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Abstract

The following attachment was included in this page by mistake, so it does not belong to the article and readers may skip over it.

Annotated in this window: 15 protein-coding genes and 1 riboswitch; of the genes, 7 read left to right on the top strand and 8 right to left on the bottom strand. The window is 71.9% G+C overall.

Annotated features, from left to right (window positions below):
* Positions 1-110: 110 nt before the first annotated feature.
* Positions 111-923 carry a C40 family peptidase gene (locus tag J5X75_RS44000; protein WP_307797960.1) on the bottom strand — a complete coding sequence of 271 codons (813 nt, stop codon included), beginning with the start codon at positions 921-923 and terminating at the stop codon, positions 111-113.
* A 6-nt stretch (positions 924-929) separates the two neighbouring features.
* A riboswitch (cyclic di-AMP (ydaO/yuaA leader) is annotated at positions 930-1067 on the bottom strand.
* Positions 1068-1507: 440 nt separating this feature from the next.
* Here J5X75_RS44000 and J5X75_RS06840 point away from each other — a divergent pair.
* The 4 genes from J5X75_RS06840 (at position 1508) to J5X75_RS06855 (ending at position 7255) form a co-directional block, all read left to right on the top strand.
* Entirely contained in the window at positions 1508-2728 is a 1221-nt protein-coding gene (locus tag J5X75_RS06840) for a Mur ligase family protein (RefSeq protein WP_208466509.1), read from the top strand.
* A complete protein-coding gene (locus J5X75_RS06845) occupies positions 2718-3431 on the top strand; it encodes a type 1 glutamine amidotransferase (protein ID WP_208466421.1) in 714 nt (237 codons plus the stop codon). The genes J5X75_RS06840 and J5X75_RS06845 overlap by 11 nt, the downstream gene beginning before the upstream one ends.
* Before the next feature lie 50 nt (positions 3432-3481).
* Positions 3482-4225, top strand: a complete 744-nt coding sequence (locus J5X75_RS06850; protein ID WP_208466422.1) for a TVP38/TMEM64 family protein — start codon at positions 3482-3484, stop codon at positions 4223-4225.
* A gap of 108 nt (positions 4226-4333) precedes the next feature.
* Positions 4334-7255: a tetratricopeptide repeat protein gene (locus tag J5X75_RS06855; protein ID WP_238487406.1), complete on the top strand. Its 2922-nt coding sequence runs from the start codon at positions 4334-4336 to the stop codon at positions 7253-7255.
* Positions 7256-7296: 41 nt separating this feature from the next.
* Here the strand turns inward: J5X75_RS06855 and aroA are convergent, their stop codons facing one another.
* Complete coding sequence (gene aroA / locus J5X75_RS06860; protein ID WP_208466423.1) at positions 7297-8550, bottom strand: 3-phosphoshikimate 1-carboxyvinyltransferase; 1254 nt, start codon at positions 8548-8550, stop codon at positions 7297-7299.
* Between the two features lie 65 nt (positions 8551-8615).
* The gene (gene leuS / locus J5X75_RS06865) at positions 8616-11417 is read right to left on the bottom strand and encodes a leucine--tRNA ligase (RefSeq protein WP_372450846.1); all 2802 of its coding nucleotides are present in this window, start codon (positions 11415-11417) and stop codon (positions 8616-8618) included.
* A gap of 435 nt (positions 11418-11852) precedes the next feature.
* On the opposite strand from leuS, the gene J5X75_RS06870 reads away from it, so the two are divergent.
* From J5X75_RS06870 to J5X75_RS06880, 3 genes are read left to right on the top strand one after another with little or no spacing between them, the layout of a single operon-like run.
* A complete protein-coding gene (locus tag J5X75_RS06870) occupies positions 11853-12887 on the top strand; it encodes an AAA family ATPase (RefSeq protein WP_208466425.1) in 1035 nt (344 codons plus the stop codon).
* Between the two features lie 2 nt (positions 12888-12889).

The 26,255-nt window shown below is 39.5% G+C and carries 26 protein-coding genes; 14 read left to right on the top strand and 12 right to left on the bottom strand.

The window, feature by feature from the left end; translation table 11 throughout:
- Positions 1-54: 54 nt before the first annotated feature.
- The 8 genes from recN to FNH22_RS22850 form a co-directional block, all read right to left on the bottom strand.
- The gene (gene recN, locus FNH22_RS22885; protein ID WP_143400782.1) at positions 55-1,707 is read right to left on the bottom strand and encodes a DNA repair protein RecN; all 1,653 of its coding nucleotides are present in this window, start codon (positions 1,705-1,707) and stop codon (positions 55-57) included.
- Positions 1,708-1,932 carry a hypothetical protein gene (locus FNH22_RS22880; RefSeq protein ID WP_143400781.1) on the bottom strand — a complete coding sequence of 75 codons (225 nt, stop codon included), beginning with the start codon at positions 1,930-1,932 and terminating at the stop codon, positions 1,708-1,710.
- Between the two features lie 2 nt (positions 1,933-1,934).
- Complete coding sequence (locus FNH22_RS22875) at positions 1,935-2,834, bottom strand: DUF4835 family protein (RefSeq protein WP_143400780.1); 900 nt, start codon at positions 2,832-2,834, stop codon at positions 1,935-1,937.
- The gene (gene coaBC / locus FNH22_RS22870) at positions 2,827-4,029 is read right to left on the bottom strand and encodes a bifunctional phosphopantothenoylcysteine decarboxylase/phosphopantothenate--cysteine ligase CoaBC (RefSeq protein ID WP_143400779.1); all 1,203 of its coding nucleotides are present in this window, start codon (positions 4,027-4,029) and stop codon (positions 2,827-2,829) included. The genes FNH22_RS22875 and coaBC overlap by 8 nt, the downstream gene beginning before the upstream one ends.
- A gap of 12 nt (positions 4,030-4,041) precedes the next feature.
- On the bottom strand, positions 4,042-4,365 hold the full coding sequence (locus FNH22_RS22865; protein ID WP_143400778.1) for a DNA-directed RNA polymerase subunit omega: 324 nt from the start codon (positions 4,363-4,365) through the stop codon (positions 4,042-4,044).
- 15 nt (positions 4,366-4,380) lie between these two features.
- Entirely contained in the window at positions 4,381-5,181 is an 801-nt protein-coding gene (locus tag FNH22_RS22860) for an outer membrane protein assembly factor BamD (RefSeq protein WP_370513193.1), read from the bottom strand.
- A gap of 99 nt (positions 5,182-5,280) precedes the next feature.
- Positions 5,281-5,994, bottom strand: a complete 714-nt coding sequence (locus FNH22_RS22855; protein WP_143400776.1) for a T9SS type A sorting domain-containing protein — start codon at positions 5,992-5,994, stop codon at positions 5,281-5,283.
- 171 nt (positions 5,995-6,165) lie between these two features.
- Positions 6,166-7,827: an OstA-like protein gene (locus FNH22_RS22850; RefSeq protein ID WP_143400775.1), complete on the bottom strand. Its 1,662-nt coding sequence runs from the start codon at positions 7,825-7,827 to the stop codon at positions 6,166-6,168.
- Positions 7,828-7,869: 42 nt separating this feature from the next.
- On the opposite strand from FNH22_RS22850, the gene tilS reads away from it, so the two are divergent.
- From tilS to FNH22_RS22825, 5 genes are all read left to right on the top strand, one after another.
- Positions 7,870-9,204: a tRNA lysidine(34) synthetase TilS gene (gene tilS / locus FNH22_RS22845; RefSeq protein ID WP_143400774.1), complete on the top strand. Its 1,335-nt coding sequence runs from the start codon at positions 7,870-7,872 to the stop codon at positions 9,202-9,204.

Anitai Etzioni's concept of compliance structures is used as a focus for historical analysis of the organizational structures through which chld welfare services have been offered in the U. S. This article shows how a dual compliance structure arose, both normative and coercive, but with more emphasis on the coercive. The expansion of public child welfare services since 1935, especially foster care and placement services rather than in-home services, has drawn public attention to widespread ineffectiveness. Stress and strain are particularly intense at the service delivery level. Yet the problems and social polices have not been analyzed in terms of building and useing congruent or consistent organizational compliance structures and services to implement then. The authors suggest that Etzioni's organizational compliance theory may be a useful starting point for studying specific organizational responses to parental failure in order to clarify the existing confusion about organizational goals, means, and ends in child welfare.

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